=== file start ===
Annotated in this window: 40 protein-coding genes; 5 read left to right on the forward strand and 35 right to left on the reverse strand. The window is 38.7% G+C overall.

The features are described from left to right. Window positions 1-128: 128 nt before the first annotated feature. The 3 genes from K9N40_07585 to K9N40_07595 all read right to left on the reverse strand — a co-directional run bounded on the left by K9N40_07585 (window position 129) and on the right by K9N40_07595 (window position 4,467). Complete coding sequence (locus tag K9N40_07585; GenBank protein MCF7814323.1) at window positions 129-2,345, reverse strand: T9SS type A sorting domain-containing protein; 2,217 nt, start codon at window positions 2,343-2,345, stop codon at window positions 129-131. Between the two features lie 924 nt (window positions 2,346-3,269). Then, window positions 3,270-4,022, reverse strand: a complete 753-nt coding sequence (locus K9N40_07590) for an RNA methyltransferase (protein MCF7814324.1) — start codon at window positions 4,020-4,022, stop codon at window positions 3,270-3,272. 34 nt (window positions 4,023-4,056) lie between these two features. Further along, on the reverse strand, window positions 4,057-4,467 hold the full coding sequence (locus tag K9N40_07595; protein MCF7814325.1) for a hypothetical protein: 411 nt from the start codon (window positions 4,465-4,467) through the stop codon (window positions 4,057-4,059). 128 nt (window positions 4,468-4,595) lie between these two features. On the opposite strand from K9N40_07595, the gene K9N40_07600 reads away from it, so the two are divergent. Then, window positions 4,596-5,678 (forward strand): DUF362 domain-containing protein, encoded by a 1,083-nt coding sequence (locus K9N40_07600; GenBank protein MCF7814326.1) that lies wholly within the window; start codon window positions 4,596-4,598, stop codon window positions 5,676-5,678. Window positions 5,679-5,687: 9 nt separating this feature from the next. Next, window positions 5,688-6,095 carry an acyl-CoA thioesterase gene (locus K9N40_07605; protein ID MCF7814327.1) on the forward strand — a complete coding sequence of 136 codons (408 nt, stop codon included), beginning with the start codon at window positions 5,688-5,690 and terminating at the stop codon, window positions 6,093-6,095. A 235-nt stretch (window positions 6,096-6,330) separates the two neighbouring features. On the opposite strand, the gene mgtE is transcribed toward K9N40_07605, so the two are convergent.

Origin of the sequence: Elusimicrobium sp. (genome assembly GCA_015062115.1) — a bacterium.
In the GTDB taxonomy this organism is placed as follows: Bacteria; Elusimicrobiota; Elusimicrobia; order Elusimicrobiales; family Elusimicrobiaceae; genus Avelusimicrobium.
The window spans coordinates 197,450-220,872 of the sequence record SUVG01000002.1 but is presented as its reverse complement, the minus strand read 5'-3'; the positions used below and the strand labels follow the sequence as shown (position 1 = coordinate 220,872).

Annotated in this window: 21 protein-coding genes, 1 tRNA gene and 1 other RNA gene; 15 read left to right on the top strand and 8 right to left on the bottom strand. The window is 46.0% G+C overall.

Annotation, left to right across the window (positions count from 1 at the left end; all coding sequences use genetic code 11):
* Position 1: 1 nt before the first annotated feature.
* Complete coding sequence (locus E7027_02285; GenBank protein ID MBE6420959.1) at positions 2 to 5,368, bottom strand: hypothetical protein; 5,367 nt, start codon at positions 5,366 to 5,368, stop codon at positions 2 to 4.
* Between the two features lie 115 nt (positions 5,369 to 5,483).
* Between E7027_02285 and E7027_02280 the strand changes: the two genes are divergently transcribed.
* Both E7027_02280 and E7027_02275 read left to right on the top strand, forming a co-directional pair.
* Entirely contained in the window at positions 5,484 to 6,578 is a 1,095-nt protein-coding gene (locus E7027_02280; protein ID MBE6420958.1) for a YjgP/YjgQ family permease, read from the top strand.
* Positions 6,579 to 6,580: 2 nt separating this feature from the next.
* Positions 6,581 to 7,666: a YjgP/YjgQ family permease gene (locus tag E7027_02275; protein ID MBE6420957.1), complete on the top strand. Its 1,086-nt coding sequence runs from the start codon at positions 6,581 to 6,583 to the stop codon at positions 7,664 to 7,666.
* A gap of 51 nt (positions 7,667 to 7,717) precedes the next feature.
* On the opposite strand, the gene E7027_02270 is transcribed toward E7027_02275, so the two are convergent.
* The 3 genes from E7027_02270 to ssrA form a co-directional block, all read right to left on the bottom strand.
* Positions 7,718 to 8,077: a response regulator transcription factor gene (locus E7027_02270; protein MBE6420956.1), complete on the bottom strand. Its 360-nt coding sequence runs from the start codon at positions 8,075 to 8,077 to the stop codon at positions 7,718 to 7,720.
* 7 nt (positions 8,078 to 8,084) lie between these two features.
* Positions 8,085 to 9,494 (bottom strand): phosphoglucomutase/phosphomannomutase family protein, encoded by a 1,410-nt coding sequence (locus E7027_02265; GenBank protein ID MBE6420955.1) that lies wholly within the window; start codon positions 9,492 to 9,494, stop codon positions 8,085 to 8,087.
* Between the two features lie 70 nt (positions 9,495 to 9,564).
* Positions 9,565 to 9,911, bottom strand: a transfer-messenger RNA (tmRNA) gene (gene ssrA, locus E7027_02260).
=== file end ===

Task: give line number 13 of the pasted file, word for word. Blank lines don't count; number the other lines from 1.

* Entirely contained in the window at positions 5,484 to 6,578 is a 1,095-nt protein-coding gene (locus E7027_02280; protein ID MBE6420958.1) for a YjgP/YjgQ family permease, read from the top strand.